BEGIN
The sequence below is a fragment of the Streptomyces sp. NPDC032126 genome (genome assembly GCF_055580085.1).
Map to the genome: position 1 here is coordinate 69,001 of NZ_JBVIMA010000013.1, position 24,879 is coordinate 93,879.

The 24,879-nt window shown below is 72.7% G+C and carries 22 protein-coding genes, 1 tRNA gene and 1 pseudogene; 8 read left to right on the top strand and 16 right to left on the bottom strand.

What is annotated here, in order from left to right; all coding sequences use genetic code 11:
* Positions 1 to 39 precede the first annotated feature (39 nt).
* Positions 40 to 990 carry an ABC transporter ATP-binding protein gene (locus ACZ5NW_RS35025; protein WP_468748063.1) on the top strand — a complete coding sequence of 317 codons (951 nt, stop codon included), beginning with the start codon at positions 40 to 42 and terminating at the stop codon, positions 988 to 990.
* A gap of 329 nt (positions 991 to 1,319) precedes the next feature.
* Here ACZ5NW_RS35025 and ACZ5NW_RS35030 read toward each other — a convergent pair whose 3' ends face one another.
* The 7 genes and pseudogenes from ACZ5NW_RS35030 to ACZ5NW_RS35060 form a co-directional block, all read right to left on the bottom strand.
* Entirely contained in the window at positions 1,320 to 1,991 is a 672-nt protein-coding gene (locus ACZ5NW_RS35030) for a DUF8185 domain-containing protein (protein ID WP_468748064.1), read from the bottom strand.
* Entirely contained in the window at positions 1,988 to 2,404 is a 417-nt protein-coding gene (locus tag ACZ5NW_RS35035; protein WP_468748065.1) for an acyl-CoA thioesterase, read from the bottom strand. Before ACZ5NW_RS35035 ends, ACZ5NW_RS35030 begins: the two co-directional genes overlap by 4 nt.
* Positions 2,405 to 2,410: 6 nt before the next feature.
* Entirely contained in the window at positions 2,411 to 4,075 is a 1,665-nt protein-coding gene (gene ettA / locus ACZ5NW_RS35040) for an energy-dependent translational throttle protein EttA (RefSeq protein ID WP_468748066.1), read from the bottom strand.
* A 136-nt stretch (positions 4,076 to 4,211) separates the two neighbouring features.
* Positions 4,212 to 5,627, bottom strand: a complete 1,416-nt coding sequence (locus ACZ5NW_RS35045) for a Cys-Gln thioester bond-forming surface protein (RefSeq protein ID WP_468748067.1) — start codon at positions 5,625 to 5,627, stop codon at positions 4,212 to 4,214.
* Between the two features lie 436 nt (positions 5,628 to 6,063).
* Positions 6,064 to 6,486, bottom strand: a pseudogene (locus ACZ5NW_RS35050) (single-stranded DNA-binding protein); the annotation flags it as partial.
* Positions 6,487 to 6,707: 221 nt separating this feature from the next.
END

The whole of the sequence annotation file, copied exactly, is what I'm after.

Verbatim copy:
The sequence below is a fragment of the Streptomyces sp. NPDC032126 genome (genome assembly GCF_055580085.1).
Map to the genome: position 1 here is coordinate 69,001 of NZ_JBVIMA010000013.1, position 24,879 is coordinate 93,879.

The 24,879-nt window shown below is 72.7% G+C and carries 22 protein-coding genes, 1 tRNA gene and 1 pseudogene; 8 read left to right on the top strand and 16 right to left on the bottom strand.

What is annotated here, in order from left to right; all coding sequences use genetic code 11:
* Positions 1 to 39 precede the first annotated feature (39 nt).
* Positions 40 to 990 carry an ABC transporter ATP-binding protein gene (locus ACZ5NW_RS35025; protein WP_468748063.1) on the top strand — a complete coding sequence of 317 codons (951 nt, stop codon included), beginning with the start codon at positions 40 to 42 and terminating at the stop codon, positions 988 to 990.
* A gap of 329 nt (positions 991 to 1,319) precedes the next feature.
* Here ACZ5NW_RS35025 and ACZ5NW_RS35030 read toward each other — a convergent pair whose 3' ends face one another.
* The 7 genes and pseudogenes from ACZ5NW_RS35030 to ACZ5NW_RS35060 form a co-directional block, all read right to left on the bottom strand.
* Entirely contained in the window at positions 1,320 to 1,991 is a 672-nt protein-coding gene (locus ACZ5NW_RS35030) for a DUF8185 domain-containing protein (protein ID WP_468748064.1), read from the bottom strand.
* Entirely contained in the window at positions 1,988 to 2,404 is a 417-nt protein-coding gene (locus tag ACZ5NW_RS35035; protein WP_468748065.1) for an acyl-CoA thioesterase, read from the bottom strand. Before ACZ5NW_RS35035 ends, ACZ5NW_RS35030 begins: the two co-directional genes overlap by 4 nt.
* Positions 2,405 to 2,410: 6 nt before the next feature.
* Entirely contained in the window at positions 2,411 to 4,075 is a 1,665-nt protein-coding gene (gene ettA / locus ACZ5NW_RS35040) for an energy-dependent translational throttle protein EttA (RefSeq protein ID WP_468748066.1), read from the bottom strand.
* A 136-nt stretch (positions 4,076 to 4,211) separates the two neighbouring features.
* Positions 4,212 to 5,627, bottom strand: a complete 1,416-nt coding sequence (locus ACZ5NW_RS35045) for a Cys-Gln thioester bond-forming surface protein (RefSeq protein ID WP_468748067.1) — start codon at positions 5,625 to 5,627, stop codon at positions 4,212 to 4,214.
* Between the two features lie 436 nt (positions 5,628 to 6,063).
* Positions 6,064 to 6,486, bottom strand: a pseudogene (locus ACZ5NW_RS35050) (single-stranded DNA-binding protein); the annotation flags it as partial.
* Positions 6,487 to 6,707: 221 nt separating this feature from the next.